Demographic and clinical data for patients at the time of their first nFP are summarized in Table 1. Nearly half (47%) of the patients were male. The mean ± standard deviation (SD) age was 55.4 years ± 12.2 years. Nearly half (46%) of patients were Latino, 24% of patients were Asian/Pacific Islander, and 17% were white. The mean ± SD age of diagnosis with diabetes was 46.8 years ± 11.7 years, and the mean duration of diabetes was 9.4 years ± 2.8 years. The mean ± SD serum hemoglobin A1c (HgbA1c) level was 8% ± 1.9%. Forty-one percent of patients were without health insurance, whereas nearly half (49%) had public government-sponsored health insurance.
Demographic and Clinical Characteristics of Patients Undergoing Non-Mydriatic Fundus Camera Screening for Diabetic Retionpathy
The patients in this cohort had a variety of cardiovascular comorbidities. Forty-nine percent of patients had systemic hypertension. Seventy-four percent of patients were overweight, based on a body mass index (BMI) above 25 kg/m2, and the mean ± SD BMI was 31.7 kg/m2 ± 7.8 kg/m2. Seventy percent of patients had dyslipidemia. Thirty-two percent of patients had albuminuria, and 14% of patients had an estimated glomerular filtration rate less than 60 mL/min, indicating impaired renal function corresponding to stage 3 or worse chronic kidney disease.
Non-Mydriatic Fundus Camera Screening
A total of 9,125 pairs of nFP images were graded during the study period. Most (72%) encounters demonstrated no DR (Table 2), whereas 12% and 5% demonstrated minimal or referral-warranted retinopathy, respectively. From 856 patients, 1,187 (13%) encounters were graded as unreadable. A subset of 305 patients with unreadable photos presented to eye clinic, and the most common identified cause was cataract (53%) (Table 3). Excluding encounters with unreadable photos, the overall prevalence of any DR was 17%, with 5% of patients having referral-warranted retinopathy.
Non-Mydriatic Photo Grading
Etiology of Unreadable Photos
A total of 1,013 patients were referred for a complete ophthalmic examination after nFP camera screening. Of these patients, 711 (70%) presented to the SCVMC Eye Clinic. Of the remaining patients referred for further DR evaluation, 266 (26%) reported examination with an outside eye doctor, and 36 (4%) were lost to follow-up. An additional 810 patients without retinopathy on nFP were evaluated in clinic for DFE unrelated to DR screening, yielding a total of 1,521 patients evaluated by nFP who were also seen in our clinic. The nFP and clinical grades of the more severely affected eye for these patients are detailed in Table 4. Patients with moderate NPDR or worse may benefit from ophthalmic care and treatment.19,20 Thus, in order to evaluate the effectiveness of nFP to make this distinction, the clinical ICDR grade was dichotomized to no retinopathy/ mild NPDR versus moderate or severe NPDR/any PDR. Compared to the clinical ICDR grade, nFP was noted to have the following characteristics: sensitivity, 91%; specificity, 97%; positive predictive value (PPV), 85%; negative predictive value (NPV), 98%; kappa = 0.86. Including unreadable photos (dichotomizing the photo grade to no/minimal retinopathy vs. referral-warranted retinopathy/unreadable) and dichotomizing the clinical grade as before, the sensitivity of nFP screening to detect moderate NPDR or worse disease increased to 93%, specificity decreased to 75%, PPV decreased to 42%, NPV remained 98%, and kappa decreased to 0.45. The area under the receiver operating characteristic was 0.97.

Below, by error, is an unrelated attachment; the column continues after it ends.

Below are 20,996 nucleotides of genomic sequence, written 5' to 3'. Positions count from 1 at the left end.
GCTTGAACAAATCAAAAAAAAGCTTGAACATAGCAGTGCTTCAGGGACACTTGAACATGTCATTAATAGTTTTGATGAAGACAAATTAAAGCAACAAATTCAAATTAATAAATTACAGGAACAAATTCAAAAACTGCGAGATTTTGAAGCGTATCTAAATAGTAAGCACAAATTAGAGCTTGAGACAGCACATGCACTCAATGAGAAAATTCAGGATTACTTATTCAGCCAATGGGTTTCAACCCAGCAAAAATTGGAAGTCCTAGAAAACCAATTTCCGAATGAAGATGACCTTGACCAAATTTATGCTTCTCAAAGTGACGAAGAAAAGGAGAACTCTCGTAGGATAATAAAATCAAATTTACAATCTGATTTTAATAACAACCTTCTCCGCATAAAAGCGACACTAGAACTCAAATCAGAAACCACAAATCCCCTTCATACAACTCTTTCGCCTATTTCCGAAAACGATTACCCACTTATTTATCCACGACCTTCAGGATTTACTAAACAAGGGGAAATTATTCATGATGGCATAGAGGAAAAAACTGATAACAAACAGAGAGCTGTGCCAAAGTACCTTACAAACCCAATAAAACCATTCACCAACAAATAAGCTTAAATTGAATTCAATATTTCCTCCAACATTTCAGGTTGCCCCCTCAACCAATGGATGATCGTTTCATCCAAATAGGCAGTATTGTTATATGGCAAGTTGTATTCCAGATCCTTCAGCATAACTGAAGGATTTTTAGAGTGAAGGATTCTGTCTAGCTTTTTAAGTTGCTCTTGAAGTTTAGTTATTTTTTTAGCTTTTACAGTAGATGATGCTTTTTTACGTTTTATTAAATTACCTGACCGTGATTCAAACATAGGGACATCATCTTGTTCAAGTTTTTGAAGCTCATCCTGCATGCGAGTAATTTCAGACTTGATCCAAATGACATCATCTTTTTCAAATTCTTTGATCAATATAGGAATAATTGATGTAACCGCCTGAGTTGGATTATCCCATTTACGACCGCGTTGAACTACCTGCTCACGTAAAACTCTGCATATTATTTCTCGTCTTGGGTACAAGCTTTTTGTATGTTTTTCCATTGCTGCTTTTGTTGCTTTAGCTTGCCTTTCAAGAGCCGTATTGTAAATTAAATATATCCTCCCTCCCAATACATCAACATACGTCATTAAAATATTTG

Photo Grade and Corresponding Clinical Grade of DR and DME
Multivariable logistic regression identified patient factors that may be associated with referral-warranted disease (Table 5). Factors found to be associated with more severe retinopathy were as follows: male sex, uninsured status, Latino race, longer duration of diabetes, systemic hypertension, HgbA1c greater than 9%, and nephropathy with albuminuria. HgbA1c of 7% or less was associated with decreased risk of referral-warranted DR.
Patient Factors Associated With Referral-Warranted Diabetic Retinopathy
The present study provides data on DR prevalence in a large and ethnically diverse safety-net population in Northern California. With nearly 7,000 patients examined longitudinally during more than 9,000 encounters spanning 4 years, to our knowledge, this represents one of the largest reports to date of telemedicine screening for DR. Others have recommended basing DR screening equipment within primary care clinics,21 which may account in part for the large screening volume in this study. With more than 35,000 identified patients with diabetes now in our population, there is great need for timely triage and appropriate ophthalmic referral.
Our protocol acquired single 45° nFP for subsequent grading. Most photos were judged of sufficient quality to grade, with 13% of photos deemed unreadable, similar to other studies utilizing nFP for DR.15,20,22–28 To address unreadable photos due to poor dilation and media opacity, we have now incorporated a protocol for selected patients to undergo mydriatic photography.29